Chubby cats, or "chonkers" as they're often called these days, are adorable, but that doesn't mean that they're necessarily healthy. Cats need to be at a healthy weight in order to live as long and as comfortably as possible. If your cat is carrying some extra pounds and you think there's no harm in it, consider whether you're willing to have your cat face these conditions.
As with humans, one of the biggest threats facing cats when they're overweight is heart disease. Heart disease tends to develop in cats due to a combination of inflammation, stress on the heart, and fatty deposits in the heart and arteries.
Heart disease is particularly problematic in cats because they often don't show any significant signs that they're in pain or struggling. Oftentimes the first symptoms a pet parent will notice when a cat has heart disease is simply that they're lethargic. However, it is possible for a heart attack to kill a cat, so this is a condition that should be avoided at all costs.
Another issue your cat may face is kidney disease. The risk of kidney disease rises when inflammation in the body is higher than it should be. This is a problem, as carrying excess fat automatically generates more inflammation in the entire body.
Kidney disease is much more of a threat to cats than the average human. That's because treatment options for kidney disease in cats aren't very good. There is no dialysis for cats, and kidney transplants are quite rare. Unfortunately, without these options, kidney disease will ultimately kill, and there's no way to reverse it once it's started.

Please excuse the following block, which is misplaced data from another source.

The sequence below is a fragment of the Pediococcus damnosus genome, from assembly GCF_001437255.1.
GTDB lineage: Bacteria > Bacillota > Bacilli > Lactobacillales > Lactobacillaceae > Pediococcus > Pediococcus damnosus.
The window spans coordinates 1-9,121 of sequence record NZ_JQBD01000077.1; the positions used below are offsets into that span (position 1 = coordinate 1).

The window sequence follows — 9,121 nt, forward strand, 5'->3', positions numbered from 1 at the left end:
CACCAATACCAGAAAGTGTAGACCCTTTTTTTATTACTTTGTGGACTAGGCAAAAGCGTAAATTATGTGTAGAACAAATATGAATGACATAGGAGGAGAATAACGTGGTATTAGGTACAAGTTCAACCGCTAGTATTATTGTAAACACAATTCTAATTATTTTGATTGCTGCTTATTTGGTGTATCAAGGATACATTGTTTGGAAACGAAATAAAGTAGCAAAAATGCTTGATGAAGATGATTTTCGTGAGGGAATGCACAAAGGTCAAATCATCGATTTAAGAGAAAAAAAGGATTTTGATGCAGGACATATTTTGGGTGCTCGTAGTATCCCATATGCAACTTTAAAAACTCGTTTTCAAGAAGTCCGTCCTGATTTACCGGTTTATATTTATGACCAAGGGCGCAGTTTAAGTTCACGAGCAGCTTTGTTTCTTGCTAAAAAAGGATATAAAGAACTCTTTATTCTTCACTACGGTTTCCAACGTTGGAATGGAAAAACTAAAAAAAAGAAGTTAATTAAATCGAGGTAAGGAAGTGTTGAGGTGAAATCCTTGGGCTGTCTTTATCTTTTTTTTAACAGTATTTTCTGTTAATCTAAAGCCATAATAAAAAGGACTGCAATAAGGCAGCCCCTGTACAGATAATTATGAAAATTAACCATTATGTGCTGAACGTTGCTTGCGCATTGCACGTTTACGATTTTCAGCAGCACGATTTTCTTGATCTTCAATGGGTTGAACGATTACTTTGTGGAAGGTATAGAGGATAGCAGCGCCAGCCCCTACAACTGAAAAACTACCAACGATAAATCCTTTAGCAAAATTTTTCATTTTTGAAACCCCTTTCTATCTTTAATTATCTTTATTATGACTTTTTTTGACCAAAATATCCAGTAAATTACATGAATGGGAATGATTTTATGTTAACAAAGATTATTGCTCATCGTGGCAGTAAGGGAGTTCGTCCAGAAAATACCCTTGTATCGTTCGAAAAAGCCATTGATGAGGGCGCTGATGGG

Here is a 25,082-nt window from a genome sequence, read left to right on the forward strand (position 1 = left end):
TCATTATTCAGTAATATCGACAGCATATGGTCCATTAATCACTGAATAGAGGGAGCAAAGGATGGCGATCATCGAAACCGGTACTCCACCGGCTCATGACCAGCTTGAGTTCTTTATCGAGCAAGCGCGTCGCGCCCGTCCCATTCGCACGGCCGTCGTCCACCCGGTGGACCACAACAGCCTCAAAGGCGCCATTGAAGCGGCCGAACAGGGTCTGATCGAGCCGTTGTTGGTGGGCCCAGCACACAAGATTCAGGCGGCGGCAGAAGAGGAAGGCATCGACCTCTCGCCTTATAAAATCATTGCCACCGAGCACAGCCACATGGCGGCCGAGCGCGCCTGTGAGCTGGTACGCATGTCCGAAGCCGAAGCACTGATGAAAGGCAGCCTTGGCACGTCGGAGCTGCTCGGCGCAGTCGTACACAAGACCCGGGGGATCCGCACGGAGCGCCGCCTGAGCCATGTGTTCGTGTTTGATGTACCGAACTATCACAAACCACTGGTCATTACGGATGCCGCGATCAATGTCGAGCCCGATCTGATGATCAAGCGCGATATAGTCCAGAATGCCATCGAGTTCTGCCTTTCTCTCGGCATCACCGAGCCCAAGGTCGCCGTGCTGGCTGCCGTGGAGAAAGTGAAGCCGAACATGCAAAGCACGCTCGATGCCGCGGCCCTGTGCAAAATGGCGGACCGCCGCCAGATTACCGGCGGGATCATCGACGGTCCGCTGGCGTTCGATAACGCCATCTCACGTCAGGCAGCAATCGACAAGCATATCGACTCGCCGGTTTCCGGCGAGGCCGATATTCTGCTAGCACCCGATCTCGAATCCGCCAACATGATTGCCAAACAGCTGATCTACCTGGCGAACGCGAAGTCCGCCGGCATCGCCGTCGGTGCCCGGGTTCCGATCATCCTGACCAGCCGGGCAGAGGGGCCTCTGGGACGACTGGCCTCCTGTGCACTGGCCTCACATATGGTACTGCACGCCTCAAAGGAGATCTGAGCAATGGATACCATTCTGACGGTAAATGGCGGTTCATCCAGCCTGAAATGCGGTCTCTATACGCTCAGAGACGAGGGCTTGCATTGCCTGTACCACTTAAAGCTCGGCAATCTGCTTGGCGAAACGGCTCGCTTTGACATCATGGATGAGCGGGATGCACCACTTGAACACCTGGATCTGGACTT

Even if your cat doesn't experience these deadly diseases, they could still end up being in a lot more pain than an average cat.
Excess weight wears down on the cushioning in joints, which can make it much harder for cats to do the things they're so good at, like pouncing, leaping, and landing from tall heights. As a result, your cat may become lazier and less interested in physical activity, which will likely make their weight go up even more.
If your cat is overweight, they need the guidance of a vet to safely lose that weight. Simply cutting their diet can potentially harm them and cause fatty liver disease, which should be avoided at all costs. Talk to a vet office, such as Third Street Veterinary, and get your cat put on an exercise and weight loss plan that's safe for them.